What must she do about this? Must she be conventional and respectable and resigned, or must she listen to her heart? What is crucial about this film is that it's not an exercise in Hallmark sentiment, but a realistic and uncompromised look at people who are smart and experienced - young, but not foolish, at heart. It's a tough sell, since romances involving seniors are not commercial, but everyone who sees this movie loves it, and the word of mouth is passionate.
"Faithless" is the other side of the coin, stirring the ashes of love. Liv Ullmann directed it from an Ingmar Bergman screenplay, and it is about "Bergman" (Erland Josephson), an elderly movie director who hires an actress (Lena Enore) to work with him on a screenplay. He will ask her questions, she will answer, he will think out loud, and then there are flashbacks to the scenes he evokes. In a sense, she may not be there at all; he may be talking to his own memories. He feels guilt and confusion: What really did happen in those romances and betrayals, and what really was meant by it all?
The real Bergman, now 82, has much to remember. He is one of the greatest of all directors, but his romantic life has been a minefield. He has been married five times, and although he never married Ullmann, he did have a daughter (the novelist Linn) by her. In her middle age, Ullmann has become a gifted director, and by collaborating on this material, she and Bergman have engaged in the kind of truth-seeking the movies (and life) rarely allow.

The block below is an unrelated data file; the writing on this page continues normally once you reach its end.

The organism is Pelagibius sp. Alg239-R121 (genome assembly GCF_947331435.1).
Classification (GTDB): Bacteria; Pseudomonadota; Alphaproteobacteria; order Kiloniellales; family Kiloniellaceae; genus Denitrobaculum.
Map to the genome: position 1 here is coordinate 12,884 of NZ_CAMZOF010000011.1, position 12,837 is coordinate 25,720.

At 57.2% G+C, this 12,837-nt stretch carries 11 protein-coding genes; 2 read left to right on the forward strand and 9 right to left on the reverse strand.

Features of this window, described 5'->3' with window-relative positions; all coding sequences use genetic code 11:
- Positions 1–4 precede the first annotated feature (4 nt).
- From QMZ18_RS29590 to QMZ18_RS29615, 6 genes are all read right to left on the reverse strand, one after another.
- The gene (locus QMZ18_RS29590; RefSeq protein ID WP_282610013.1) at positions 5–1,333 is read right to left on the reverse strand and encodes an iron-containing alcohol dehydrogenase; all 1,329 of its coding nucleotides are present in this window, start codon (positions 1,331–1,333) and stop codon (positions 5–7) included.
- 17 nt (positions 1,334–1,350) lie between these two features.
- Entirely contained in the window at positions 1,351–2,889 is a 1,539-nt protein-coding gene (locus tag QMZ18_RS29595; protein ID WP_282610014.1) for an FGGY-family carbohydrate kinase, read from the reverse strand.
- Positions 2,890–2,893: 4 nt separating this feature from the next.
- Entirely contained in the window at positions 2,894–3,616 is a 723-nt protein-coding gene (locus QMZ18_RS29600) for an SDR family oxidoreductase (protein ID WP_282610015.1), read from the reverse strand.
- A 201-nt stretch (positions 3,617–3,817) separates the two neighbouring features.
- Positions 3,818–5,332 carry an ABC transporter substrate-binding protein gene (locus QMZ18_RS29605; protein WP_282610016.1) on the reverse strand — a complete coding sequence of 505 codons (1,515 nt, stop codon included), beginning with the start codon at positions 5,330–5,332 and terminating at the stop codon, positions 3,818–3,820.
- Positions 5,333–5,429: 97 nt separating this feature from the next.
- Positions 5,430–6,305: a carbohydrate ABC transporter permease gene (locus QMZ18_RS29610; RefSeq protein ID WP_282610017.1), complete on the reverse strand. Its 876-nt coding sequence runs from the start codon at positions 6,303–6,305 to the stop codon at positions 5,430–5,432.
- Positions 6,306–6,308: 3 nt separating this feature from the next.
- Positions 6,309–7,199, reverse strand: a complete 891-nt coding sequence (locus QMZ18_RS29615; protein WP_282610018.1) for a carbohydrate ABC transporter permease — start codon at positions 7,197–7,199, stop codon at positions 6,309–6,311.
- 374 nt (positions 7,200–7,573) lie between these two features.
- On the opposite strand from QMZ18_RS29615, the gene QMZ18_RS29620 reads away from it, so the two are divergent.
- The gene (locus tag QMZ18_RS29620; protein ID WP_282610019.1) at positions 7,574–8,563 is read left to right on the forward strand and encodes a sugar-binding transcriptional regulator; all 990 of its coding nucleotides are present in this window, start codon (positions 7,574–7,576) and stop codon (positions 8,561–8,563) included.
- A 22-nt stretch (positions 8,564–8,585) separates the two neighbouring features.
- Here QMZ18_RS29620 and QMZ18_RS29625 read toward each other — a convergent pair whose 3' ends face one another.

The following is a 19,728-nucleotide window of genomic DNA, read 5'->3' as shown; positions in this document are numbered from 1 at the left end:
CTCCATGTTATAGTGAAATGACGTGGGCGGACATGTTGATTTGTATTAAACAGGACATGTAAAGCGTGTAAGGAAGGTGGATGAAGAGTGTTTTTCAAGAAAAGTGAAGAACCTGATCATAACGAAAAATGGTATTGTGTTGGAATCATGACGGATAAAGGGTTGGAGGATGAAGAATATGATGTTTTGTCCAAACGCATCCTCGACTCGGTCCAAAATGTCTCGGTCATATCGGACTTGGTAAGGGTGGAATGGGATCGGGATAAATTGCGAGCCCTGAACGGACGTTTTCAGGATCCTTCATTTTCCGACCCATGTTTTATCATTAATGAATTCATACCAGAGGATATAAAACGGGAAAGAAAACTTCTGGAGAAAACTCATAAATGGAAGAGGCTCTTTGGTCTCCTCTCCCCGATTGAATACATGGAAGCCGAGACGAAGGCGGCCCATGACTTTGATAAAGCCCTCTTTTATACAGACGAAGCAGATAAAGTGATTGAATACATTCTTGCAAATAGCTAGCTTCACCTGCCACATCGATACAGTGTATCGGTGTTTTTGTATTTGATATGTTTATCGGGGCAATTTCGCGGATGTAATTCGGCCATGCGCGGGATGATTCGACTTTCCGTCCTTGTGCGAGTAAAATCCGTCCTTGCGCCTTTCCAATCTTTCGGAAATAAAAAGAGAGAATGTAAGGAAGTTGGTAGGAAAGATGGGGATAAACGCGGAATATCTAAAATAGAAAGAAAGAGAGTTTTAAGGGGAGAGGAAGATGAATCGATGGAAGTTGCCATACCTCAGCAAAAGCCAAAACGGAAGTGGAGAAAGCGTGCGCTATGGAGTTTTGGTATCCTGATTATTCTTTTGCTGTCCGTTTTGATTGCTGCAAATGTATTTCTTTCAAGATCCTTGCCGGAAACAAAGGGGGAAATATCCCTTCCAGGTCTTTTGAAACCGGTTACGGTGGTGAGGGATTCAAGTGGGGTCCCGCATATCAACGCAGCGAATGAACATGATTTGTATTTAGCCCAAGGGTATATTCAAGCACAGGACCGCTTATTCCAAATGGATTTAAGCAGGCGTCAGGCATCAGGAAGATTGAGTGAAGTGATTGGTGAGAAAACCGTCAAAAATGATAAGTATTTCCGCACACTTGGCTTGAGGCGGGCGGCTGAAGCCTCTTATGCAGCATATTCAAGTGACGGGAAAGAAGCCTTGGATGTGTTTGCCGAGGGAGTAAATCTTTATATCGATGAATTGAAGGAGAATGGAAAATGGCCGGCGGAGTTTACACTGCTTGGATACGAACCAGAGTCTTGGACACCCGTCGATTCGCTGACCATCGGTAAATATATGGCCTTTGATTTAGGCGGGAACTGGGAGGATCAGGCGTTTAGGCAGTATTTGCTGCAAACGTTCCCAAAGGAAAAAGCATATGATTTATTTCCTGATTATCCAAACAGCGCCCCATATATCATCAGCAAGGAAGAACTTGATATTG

Now I plunge into the maelstrom. The press screening of every evening's gala presentation begins at 8:30 a.m., and then the screenings march toward midnight in a dozen venues, while stars and directors crowd the hotel lobbies, and there are parties on top of parties. I was invited to a midnight spaghetti supper and had to say no; when I start eating spaghetti at midnight, I get behind and never catch up. The critic at this festival is like a long-distance runner, stopping only to grab an Evian (and a Toronto bran muffin) between milestones.
But on Thursday night there was a calm before the storm. I was on the back porch of Club Lucky with Dusty and Joan Cohl. I met them 25 years ago, at Cannes, where Dusty in his cowboy hat ruled the terrace of the Carlton Hotel, and announced that he and Bill Marshall and Hank van der Kolk would start a festival in Toronto. Except for the inaugural festival, I have come every year and have seen Toronto grow into the most important film event in North America.
On this occasion, Dusty was wearing a tie. I think I also saw him wearing a tie at his daughter's wedding. Usually he wears a T-shirt. He had been honored earlier at an anniversary party before the opening night film, and now he held court with old friends. But at 11 p.m. he stood to attention and announced it was time for he and Joan to go to the opening night party - 4,000 people down by the lakefront.
We made plans to meet at a screening the next morning. He's a role model at this festival: You heedlessly launch yourself into a week of films, as if life is a festival, and there might be something great starting in 10 minutes.